Congressman wants hearing on military training accidents after death of Camp Humphreys soldier

A photo of Spc. Nicholas Panipinto is displayed during a memorial service inside the Warrior Chapel at Camp Humphreys, South Korea, Friday, Nov. 15, 2019.


By JAMES A. JONES JR. | The Bradenton Herald | Published: August 18, 2020

BRADENTON, Fla. (Tribune News Service) — Rep. Vern Buchanan called on the House Armed Services Committee to hold a public hearing on military training accidents. Nine service members died recently in a California training accident, and a Florida soldier died last year in a training accident in South Korea.

“The loss of a single American soldier is tragic and the continued loss of service members in training accidents is completely unacceptable,” Buchanan, R-Longboat Key, said in a press release Monday. “We need to get to the bottom of these tragic accidents and enact reforms that will save lives going forward. That’s why I’m calling on the House Armed Services Committee to immediately conduct a public hearing on this important issue.”

In a letter to the chairman and ranking member of the U.S. House Armed Services Committee, Buchanan stressed the need for military training reforms following the disturbing rise in deadly training accidents.

In 2019, Army Spc. Nicholas Panipinto of Bradenton died in a training accident at Camp Humphreys in South Korea when his Bradley Fighting Vehicle overturned during a road-test.

Numerous safety and training failures contributed to Panipinto’s death, including malfunctions of the vehicle’s communication systems, defective or broken equipment, a lack of medical services on base and significant delays in medical response to the scene of the accident.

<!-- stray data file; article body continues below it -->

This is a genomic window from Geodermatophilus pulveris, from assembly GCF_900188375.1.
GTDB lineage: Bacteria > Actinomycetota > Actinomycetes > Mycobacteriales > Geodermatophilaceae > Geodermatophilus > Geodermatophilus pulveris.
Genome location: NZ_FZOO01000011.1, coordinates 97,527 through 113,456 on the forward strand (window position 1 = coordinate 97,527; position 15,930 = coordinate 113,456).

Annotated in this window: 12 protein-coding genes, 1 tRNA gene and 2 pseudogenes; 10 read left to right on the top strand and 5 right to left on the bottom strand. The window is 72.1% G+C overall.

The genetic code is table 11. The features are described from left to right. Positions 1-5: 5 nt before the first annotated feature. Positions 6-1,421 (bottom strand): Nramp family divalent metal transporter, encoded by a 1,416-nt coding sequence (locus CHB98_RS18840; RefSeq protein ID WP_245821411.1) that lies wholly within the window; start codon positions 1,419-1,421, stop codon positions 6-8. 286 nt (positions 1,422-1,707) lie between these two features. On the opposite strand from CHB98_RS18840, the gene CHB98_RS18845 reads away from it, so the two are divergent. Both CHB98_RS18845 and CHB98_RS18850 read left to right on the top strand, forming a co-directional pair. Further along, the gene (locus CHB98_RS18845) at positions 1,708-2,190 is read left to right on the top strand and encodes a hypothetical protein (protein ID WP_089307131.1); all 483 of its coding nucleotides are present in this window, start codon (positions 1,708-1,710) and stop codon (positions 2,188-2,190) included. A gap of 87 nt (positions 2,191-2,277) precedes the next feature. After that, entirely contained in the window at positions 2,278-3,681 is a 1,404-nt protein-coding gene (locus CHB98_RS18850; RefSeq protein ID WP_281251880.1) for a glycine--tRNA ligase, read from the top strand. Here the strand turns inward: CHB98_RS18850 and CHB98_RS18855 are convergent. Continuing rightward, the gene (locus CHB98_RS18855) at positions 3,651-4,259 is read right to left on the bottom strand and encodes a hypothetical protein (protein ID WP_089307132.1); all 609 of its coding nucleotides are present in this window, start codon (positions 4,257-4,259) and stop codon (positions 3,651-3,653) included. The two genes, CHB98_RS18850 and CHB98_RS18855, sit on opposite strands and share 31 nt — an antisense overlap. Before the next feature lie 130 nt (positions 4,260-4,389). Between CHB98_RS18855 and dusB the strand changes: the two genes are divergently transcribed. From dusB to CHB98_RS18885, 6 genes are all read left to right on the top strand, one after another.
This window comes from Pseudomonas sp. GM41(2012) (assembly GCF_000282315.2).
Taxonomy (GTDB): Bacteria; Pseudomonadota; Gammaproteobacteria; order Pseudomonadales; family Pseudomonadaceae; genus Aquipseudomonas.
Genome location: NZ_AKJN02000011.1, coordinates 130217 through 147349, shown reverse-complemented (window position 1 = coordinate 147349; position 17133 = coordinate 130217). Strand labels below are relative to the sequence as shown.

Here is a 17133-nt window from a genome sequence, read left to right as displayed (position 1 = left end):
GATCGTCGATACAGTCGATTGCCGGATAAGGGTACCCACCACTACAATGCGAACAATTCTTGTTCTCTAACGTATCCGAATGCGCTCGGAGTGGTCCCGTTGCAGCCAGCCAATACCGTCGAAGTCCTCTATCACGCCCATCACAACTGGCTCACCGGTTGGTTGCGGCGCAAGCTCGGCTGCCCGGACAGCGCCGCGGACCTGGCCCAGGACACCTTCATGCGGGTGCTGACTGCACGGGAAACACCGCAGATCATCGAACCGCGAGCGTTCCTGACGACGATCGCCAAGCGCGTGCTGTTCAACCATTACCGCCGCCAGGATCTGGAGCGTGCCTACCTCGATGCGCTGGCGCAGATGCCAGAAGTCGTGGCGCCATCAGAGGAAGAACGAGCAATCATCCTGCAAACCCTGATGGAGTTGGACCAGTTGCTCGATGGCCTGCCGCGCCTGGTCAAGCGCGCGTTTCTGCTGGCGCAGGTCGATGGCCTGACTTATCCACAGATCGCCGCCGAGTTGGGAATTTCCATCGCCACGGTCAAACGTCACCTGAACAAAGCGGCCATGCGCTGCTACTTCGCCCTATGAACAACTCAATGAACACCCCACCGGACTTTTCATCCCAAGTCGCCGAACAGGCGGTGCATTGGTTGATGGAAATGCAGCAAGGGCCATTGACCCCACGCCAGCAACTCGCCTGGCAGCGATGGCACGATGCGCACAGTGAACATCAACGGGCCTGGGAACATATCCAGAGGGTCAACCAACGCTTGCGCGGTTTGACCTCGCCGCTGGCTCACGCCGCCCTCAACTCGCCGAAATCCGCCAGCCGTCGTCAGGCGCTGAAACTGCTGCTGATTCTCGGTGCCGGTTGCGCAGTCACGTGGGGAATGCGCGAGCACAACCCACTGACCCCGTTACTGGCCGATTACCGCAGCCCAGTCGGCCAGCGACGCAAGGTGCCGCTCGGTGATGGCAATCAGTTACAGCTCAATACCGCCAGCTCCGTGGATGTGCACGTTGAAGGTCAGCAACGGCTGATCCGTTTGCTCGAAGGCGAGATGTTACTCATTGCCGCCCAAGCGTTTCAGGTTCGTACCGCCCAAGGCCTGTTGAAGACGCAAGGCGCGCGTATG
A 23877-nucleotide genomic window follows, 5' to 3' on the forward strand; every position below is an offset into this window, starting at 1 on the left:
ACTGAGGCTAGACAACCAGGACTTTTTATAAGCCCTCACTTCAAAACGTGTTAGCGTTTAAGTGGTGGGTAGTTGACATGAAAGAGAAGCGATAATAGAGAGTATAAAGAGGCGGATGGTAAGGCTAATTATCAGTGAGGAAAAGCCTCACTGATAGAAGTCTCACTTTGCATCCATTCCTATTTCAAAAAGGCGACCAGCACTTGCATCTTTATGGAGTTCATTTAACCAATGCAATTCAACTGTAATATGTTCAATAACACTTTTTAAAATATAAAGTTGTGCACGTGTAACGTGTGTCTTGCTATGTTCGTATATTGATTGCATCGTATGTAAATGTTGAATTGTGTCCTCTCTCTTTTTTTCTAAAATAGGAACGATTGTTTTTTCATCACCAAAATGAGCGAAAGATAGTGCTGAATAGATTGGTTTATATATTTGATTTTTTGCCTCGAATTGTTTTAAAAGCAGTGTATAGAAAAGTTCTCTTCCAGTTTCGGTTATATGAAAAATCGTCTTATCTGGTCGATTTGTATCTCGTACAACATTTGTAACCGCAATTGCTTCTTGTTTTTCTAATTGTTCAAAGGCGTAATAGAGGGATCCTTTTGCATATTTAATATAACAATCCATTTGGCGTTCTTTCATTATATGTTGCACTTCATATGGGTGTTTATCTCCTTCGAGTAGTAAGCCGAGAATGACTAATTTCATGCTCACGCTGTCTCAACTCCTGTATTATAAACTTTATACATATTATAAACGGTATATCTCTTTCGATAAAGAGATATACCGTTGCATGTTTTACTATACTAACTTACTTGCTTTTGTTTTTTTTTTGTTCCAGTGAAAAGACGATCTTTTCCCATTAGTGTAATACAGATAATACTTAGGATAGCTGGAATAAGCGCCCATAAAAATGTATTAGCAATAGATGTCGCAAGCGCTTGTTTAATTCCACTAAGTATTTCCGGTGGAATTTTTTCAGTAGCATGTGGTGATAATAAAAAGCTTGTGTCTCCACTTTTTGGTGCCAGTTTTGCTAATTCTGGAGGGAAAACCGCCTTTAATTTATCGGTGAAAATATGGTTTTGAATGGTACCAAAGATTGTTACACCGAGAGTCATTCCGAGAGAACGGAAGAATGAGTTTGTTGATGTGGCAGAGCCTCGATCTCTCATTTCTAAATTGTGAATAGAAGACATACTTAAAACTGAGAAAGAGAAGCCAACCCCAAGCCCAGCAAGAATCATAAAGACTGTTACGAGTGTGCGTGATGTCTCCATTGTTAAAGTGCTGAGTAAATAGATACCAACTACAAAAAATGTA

Another local soldier, Pfc. Zachery Fuller, 23, of Palmetto died in an accident June 2, 2016, at Fort Hood, Texas. He was one of nine soldiers who drowned when their 2.5-ton truck drove into deep floodwaters.

According to a report by the Congressional Research Service, between 2006 and 2018, 32 percent of active-duty military deaths were the result of training accidents, twice as many as were killed in combat. In 2017 alone, nearly four times as many service members died in training accidents as were killed in action.

Late last month an amphibious assault vehicle carrying 16 crew members sank off the coast of southern California during a training exercise. The Department of Defense has revealed that eight Marines and one Navy sailor died during the training accident.

The cause of the California accident is yet to be determined by investigators. This is the third accident involving an amphibious assault vehicle at Camp Pendleton in the past decade. Accidents in 2011 and 2017 left one service member dead and 15 injured.

Buchanan has repeatedly called for changes to military training procedures following Panipinto’s death. Last month, the U.S. House overwhelmingly passed an amendment authored by Buchanan requiring the Pentagon to examine emergency medical services at U.S. military bases. A lack of emergency services on base and delays in medical response were cited in Panipinto’s death.

Buchanan’s amendment requires the Defense Department to examine emergency response capabilities and services available at every U.S. military base around the world and to report to Congress on the potential benefits and feasibility of requiring bases to have properly functioning MedEvac helicopters and fully-stocked military ambulances.

“The highest tribute that can be paid to the soldiers lost in training accidents is to enact reforms that ensure that these mistakes never happen again,” Buchanan continued. “We cannot afford to wait any longer and risk the health and safety of our men and women in uniform.”

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